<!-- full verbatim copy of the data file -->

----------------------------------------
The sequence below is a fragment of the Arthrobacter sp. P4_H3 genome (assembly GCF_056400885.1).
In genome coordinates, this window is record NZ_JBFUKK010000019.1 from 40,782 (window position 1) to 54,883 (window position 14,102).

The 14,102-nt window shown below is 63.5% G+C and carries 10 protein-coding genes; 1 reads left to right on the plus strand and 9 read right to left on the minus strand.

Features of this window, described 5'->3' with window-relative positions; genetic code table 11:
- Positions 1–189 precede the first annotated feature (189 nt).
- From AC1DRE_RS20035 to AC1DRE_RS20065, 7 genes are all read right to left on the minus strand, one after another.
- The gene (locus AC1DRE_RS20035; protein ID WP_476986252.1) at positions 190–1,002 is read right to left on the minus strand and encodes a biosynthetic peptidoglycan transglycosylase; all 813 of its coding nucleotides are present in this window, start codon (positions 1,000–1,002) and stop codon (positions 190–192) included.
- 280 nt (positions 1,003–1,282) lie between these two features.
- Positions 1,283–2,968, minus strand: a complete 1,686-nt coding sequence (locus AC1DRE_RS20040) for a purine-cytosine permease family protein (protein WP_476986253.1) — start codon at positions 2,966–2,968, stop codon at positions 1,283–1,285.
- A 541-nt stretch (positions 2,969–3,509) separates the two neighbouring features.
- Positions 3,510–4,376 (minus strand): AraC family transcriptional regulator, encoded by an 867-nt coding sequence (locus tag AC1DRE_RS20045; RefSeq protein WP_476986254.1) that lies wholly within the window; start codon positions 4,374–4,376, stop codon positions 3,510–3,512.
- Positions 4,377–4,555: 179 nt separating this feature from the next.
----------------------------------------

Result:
The sequence below is a fragment of the Arthrobacter sp. P4_H3 genome (assembly GCF_056400885.1).
In genome coordinates, this window is record NZ_JBFUKK010000019.1 from 40,782 (window position 1) to 54,883 (window position 14,102).

The 14,102-nt window shown below is 63.5% G+C and carries 10 protein-coding genes; 1 reads left to right on the plus strand and 9 read right to left on the minus strand.

Features of this window, described 5'->3' with window-relative positions; genetic code table 11:
- Positions 1–189 precede the first annotated feature (189 nt).
- From AC1DRE_RS20035 to AC1DRE_RS20065, 7 genes are all read right to left on the minus strand, one after another.
- The gene (locus AC1DRE_RS20035; protein ID WP_476986252.1) at positions 190–1,002 is read right to left on the minus strand and encodes a biosynthetic peptidoglycan transglycosylase; all 813 of its coding nucleotides are present in this window, start codon (positions 1,000–1,002) and stop codon (positions 190–192) included.
- 280 nt (positions 1,003–1,282) lie between these two features.
- Positions 1,283–2,968, minus strand: a complete 1,686-nt coding sequence (locus AC1DRE_RS20040) for a purine-cytosine permease family protein (protein WP_476986253.1) — start codon at positions 2,966–2,968, stop codon at positions 1,283–1,285.
- A 541-nt stretch (positions 2,969–3,509) separates the two neighbouring features.
- Positions 3,510–4,376 (minus strand): AraC family transcriptional regulator, encoded by an 867-nt coding sequence (locus tag AC1DRE_RS20045; RefSeq protein WP_476986254.1) that lies wholly within the window; start codon positions 4,374–4,376, stop codon positions 3,510–3,512.
- Positions 4,377–4,555: 179 nt separating this feature from the next.